join our newsletter

Receive top stories from Suvipra in your inbox every week
no thanks
Indian Economy August 24, 2017

What Happens When an Individual Goes Bankrupt in India?

httpspixabay.comentrouser-pockets-empty-jeans-1439412
  • facebook
  • twitter
  • linkedin
  • facebook
  • twitter
  • linkedin
  • google+
  • pintrest

The passage of Insolvency and Bankruptcy Code 2016 has chiefly been discussed over its provisions that fast-track the process of corporate insolvencies. The National Company Law Tribunal (NCLT) is to have exclusive jurisdiction over these insolvency proceedings, and with such a targeted and structured modus oper andi liquidation of assets is set to become faster, proving beneficial for the lending entity as well as other stakeholders.

Also read: Can the new Insolvency and Bankruptcy Code prevent Vijay Mallya like cases in future?

Is the process of individual bankruptcy this simple too?

The new code gives powers to Debt Recovery Tribunals (DRTs) to look into matters related to individual bankruptcy and for those pertaining to partnership firms. The exact process, however, is still not well-defined, and it has been learned from sources that the Insolvency and Bankruptcy Board of India, along with the Ministry of Corporate Affairs, has now begun the tedious task of laying down rules for resolution of individual bankruptcies.

Many reasons, quite often unavoidable financial hardships, can compel an individual to default on debt repayments. Individuals working in the private sector, especially with startups and IT companies, may find themselves trapped in debt obligations owing to loss of job and this is not at all an uncommon scenario today. Then are reasons ranging from health problems to pay cuts or even avoidable situations like disproportionate spending and purchasing goods and services that are beyond one’s means on credit.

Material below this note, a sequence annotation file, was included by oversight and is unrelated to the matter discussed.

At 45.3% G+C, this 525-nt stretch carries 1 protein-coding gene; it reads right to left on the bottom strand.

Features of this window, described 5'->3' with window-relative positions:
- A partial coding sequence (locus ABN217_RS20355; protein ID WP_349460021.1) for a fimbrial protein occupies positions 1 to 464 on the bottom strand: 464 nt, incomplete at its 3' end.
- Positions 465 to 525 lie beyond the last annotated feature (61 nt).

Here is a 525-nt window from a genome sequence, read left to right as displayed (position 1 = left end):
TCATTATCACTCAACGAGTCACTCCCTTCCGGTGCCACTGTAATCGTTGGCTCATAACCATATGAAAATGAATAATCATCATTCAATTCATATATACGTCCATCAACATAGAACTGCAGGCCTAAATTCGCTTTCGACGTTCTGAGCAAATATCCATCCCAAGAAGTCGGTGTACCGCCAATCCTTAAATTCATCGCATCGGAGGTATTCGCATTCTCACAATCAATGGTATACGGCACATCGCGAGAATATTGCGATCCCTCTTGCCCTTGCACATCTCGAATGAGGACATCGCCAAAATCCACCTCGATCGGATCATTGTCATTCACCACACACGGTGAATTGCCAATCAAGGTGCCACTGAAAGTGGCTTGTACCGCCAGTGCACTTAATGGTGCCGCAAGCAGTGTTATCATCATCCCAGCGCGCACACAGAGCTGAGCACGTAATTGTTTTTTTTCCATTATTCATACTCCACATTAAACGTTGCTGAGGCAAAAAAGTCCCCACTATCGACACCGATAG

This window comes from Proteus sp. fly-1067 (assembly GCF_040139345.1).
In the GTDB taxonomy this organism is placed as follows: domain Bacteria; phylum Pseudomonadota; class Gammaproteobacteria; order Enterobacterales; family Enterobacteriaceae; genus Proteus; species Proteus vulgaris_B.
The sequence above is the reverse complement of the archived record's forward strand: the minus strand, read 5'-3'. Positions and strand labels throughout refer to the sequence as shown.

Also read: Do You Need A Job Insurance Policy?

Until now, the recovery of debt from individuals was mired with controversies. Debt recovery meant not only loss of prestige but also mental torture for an already-ailing and cash-strapped individual. Only a few cases l anded up with district courts that had the m andate to adjudicate individual bankruptcy matters as per laws laid down at least a century ago.

But now, amidst hope that process of filing and resolving an individual bankruptcy will soon be detailed, individuals facing hard times with adhering to their debt repayments have at least something to cheer for. The threat of being humiliated in full public view will be a thing of the past, as also lending institutions’ concerns over delays in the conclusion of cases.

This will also mean that repayment of debt can now be restructured in a similar fashion as it works for corporates. One-time settlements will not be forced upon the defaulter, and he can opt for an easier way to repay. Along with, one with no capacity to honour the repayment will be relieved of the pressure through writing off of the loan amount in bank’s books; however the same would appear in the credit history of that individual.

Much is set to change with the Board’s finalization of the process of individual bankruptcy, but the government must also take into account the paltry number of DRTs in the country so that the infrastructure is made strong enough to make bankruptcy time-bound and inexpensive. Additionally, the government needs to put together the credit counseling agencies which further ease the process of debt recovery for individuals and creditors. In the United States, individuals filing Chapter 13 bankruptcy are required to receive counseling.

To get your article published on Suvipra.com, refer our guidelines Guidelines

Contribute article Contribute

2 responses to “What Happens When an Individual Goes Bankrupt in India?”

  1. Aditya kashyap says:

    Formalize credit counseling agencies – very good suggestion

  2. Rohit Singh says:

    The new code has until now been mostly used in the case of corporates and startups.

Leave a Reply

Your email address will not be published. Required fields are marked *

*

  • facebook
  • twitter
  • linkedin

You may also like to read

follow us

sections